Jewellery shopping is probably one of the most enjoyable and stressful, one reason that it is both enjoyable and stressful at the same time is because it is expensive and secondly, very few people actually know much about jewellery apart from how they look. Thus paying a lot of money for something you know relatively little about is akin to a blind man buying artwork. First and foremost what people need to know about jewellery is how to actually assess jewellery in terms of monetary value and examine the reasons that they are buying jewellery thoroughly before actually buying them.
One thing that could be said outright about buying jewellery is that if you are buying jewellery for investment purposes – stop! It is better for gold buyers to purchase gold bars, or low premium jewellery such as P.A.M.P gold that do not carry workmanship costs and save your money. However if you are buying jewellery for the sake of owning them for a lifetime then understanding the material (precious metals) that are usually used to make jewellery would be a good start.
Jewellery is mostly made containing platinum, 18K/ 14K gold or palladium all of which are highly valuable and rare metals. In most case scenarios jewellery made from platinum contains 95 % platinum and 5 % alloys whereas 18 K gold is 75 % gold and 25 % other metals, 14 K gold contains 58.3 % gold with the remainder 41.7 % consisting of other alloys and palladium in turn is much like platinum with 95 % palladium and the remainder 5 % consisting of other metals.
There are 2 reasons as to why jewellers use other metals in the mix; one is to harden them while the other reason is to tint the hue of the jewellery. As for the resale value, in most cases it is better to sell gold jewellery as second hand items to other individuals, this way you would still be able to recover the value of the workmanship on top of the worth of the precious metal content. Selling jewellery to precious metal dealers is mainly a good idea for damaged or worn jewellery as the money that you would have paid for the jewellery craftsmanship is immediately omitted and you will only recover money that you paid for the precious metal content in the jewellery item.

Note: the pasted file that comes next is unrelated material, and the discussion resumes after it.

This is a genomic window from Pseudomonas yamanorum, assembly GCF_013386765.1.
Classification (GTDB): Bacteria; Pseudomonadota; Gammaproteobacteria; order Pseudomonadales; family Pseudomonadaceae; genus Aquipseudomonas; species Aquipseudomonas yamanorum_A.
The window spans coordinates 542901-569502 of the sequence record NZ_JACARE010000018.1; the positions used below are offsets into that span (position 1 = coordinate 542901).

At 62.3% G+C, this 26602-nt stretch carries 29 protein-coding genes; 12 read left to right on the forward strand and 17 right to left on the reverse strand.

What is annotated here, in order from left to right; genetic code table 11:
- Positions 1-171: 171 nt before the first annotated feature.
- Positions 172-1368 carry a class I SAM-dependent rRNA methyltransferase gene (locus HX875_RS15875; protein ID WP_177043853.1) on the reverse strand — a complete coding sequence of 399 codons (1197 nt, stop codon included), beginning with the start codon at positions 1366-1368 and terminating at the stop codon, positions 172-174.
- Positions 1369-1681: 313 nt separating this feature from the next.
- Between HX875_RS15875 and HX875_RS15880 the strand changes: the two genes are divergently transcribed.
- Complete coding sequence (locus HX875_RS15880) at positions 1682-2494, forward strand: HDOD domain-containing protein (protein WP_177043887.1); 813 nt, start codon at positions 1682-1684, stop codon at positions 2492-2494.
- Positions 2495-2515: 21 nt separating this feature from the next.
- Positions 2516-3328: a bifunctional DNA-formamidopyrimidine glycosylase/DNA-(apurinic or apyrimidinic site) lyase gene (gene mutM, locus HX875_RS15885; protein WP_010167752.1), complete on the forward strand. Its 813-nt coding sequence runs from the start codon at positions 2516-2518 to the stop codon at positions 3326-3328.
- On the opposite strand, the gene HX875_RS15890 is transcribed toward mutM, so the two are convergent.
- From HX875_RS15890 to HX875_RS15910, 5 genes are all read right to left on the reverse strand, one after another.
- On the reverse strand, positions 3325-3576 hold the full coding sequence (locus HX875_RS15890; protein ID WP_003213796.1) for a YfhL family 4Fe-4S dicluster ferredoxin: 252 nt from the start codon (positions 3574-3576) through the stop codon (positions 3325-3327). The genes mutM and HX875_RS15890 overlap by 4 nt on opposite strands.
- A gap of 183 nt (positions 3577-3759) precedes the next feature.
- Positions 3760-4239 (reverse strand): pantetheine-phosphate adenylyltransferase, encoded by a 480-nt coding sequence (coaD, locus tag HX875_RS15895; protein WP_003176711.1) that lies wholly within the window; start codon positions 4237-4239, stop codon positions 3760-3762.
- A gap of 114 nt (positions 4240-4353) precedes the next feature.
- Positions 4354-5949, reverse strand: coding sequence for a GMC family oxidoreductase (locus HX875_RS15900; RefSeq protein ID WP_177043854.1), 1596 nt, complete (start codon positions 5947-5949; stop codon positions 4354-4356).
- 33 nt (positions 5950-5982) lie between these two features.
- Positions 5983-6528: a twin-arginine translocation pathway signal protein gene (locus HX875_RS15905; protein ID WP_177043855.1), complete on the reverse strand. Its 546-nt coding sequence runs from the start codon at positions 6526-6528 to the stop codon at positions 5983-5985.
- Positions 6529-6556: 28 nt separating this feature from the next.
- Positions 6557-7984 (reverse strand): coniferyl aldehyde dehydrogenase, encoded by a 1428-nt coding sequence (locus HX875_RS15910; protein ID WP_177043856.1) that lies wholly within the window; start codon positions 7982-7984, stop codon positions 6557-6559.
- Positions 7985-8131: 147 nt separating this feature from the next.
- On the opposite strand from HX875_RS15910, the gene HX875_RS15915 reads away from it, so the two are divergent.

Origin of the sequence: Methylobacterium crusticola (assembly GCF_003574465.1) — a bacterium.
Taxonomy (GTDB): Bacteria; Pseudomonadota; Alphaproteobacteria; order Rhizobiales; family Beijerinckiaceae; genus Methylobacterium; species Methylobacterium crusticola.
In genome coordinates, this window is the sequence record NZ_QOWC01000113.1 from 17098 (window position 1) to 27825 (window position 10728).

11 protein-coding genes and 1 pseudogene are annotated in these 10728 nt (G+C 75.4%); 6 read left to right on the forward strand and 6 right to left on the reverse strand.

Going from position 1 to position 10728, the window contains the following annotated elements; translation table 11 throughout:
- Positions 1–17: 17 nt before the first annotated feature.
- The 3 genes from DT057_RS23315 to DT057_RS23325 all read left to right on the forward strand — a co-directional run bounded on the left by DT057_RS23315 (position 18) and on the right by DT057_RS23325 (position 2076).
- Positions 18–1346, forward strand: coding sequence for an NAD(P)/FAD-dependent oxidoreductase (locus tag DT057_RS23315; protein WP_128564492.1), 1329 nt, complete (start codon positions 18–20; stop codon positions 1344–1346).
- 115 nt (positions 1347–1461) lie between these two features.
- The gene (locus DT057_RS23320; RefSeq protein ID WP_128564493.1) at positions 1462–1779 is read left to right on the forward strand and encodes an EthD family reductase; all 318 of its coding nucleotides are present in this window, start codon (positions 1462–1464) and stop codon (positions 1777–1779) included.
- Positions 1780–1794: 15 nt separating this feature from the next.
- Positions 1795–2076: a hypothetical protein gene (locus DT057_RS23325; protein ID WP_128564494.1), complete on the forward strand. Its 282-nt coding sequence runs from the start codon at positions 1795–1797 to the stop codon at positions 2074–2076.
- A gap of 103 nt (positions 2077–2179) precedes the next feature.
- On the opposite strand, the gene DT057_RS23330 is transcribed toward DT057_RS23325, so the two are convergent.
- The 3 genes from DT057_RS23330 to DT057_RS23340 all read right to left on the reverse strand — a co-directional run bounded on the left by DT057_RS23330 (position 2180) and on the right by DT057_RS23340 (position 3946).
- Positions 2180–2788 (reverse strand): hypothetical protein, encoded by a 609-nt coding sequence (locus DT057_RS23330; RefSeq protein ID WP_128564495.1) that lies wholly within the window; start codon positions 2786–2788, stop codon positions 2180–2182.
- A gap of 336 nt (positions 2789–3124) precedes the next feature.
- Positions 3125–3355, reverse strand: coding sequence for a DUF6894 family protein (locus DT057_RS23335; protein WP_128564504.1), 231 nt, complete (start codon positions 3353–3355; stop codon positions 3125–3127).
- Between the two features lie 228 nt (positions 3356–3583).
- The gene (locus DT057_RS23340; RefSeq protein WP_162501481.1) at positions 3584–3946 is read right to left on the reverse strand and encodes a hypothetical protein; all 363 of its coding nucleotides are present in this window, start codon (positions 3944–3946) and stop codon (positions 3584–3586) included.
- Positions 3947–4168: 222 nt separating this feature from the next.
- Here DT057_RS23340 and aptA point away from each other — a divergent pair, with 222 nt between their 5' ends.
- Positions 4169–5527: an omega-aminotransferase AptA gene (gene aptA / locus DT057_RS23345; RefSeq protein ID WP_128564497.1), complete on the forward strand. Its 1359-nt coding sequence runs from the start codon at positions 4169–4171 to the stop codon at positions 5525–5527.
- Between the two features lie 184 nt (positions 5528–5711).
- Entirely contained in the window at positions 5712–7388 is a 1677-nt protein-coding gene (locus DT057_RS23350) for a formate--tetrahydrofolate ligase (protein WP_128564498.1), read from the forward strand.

From the same perspective, if you are looking to buy a ring or necklace as a gift, instead of buying it new from a jeweller, it would be wise to buy from another individual. Most jewellery are kept in mint condition by their owners, and look new (gold, platinum and palladium never loses shine or lustre – making it one of the reasons that these metals are considered valuable), by doing so, you will be save more than 20 % of the actual price of the jewellery piece if you were to buy it from the store due to the fact that you will not be paying the 30 usual ‘margin’ that people buying jewellery pay for craftsmanship and other overhead costs that are transferred to customers by the jewellers above the precious metal content.
The primary reason as to why most people purchase jewelry is due to the fact that they simply want to look good and in some cases maintain their status in society. The fact that they pay for the content of the precious metal in the trinket plus the artisan or for the workmanship becomes unimportant because the buyer actually likes what he or she sees and decides to own it.
The fact the gold content is a sideline investment factor should be considered as a bonus or plus point in buying gold jewelry and be left at that.